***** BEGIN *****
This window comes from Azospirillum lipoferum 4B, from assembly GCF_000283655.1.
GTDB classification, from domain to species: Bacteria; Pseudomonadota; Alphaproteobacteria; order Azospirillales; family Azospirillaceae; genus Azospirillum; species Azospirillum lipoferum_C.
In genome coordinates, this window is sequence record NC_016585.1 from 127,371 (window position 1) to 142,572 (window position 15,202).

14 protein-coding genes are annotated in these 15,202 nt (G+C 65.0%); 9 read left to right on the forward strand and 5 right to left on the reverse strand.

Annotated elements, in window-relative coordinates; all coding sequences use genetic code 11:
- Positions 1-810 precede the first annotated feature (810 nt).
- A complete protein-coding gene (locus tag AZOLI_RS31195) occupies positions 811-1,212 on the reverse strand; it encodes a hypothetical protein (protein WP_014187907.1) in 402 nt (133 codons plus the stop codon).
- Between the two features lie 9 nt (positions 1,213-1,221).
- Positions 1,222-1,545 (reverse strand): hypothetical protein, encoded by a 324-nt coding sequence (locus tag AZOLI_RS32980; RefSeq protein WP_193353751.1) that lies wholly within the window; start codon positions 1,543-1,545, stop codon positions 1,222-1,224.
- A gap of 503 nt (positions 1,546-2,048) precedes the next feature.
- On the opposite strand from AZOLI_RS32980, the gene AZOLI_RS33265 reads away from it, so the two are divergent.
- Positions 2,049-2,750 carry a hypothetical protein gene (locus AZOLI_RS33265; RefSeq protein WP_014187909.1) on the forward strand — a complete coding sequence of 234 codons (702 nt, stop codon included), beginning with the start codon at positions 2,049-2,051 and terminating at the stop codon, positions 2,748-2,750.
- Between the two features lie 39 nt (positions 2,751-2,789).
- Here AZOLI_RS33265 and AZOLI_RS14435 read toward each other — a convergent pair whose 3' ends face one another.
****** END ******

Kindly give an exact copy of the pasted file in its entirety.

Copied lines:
This window comes from Azospirillum lipoferum 4B, from assembly GCF_000283655.1.
GTDB classification, from domain to species: Bacteria; Pseudomonadota; Alphaproteobacteria; order Azospirillales; family Azospirillaceae; genus Azospirillum; species Azospirillum lipoferum_C.
In genome coordinates, this window is sequence record NC_016585.1 from 127,371 (window position 1) to 142,572 (window position 15,202).

14 protein-coding genes are annotated in these 15,202 nt (G+C 65.0%); 9 read left to right on the forward strand and 5 right to left on the reverse strand.

Annotated elements, in window-relative coordinates; all coding sequences use genetic code 11:
- Positions 1-810 precede the first annotated feature (810 nt).
- A complete protein-coding gene (locus tag AZOLI_RS31195) occupies positions 811-1,212 on the reverse strand; it encodes a hypothetical protein (protein WP_014187907.1) in 402 nt (133 codons plus the stop codon).
- Between the two features lie 9 nt (positions 1,213-1,221).
- Positions 1,222-1,545 (reverse strand): hypothetical protein, encoded by a 324-nt coding sequence (locus tag AZOLI_RS32980; RefSeq protein WP_193353751.1) that lies wholly within the window; start codon positions 1,543-1,545, stop codon positions 1,222-1,224.
- A gap of 503 nt (positions 1,546-2,048) precedes the next feature.
- On the opposite strand from AZOLI_RS32980, the gene AZOLI_RS33265 reads away from it, so the two are divergent.
- Positions 2,049-2,750 carry a hypothetical protein gene (locus AZOLI_RS33265; RefSeq protein WP_014187909.1) on the forward strand — a complete coding sequence of 234 codons (702 nt, stop codon included), beginning with the start codon at positions 2,049-2,051 and terminating at the stop codon, positions 2,748-2,750.
- Between the two features lie 39 nt (positions 2,751-2,789).
- Here AZOLI_RS33265 and AZOLI_RS14435 read toward each other — a convergent pair whose 3' ends face one another.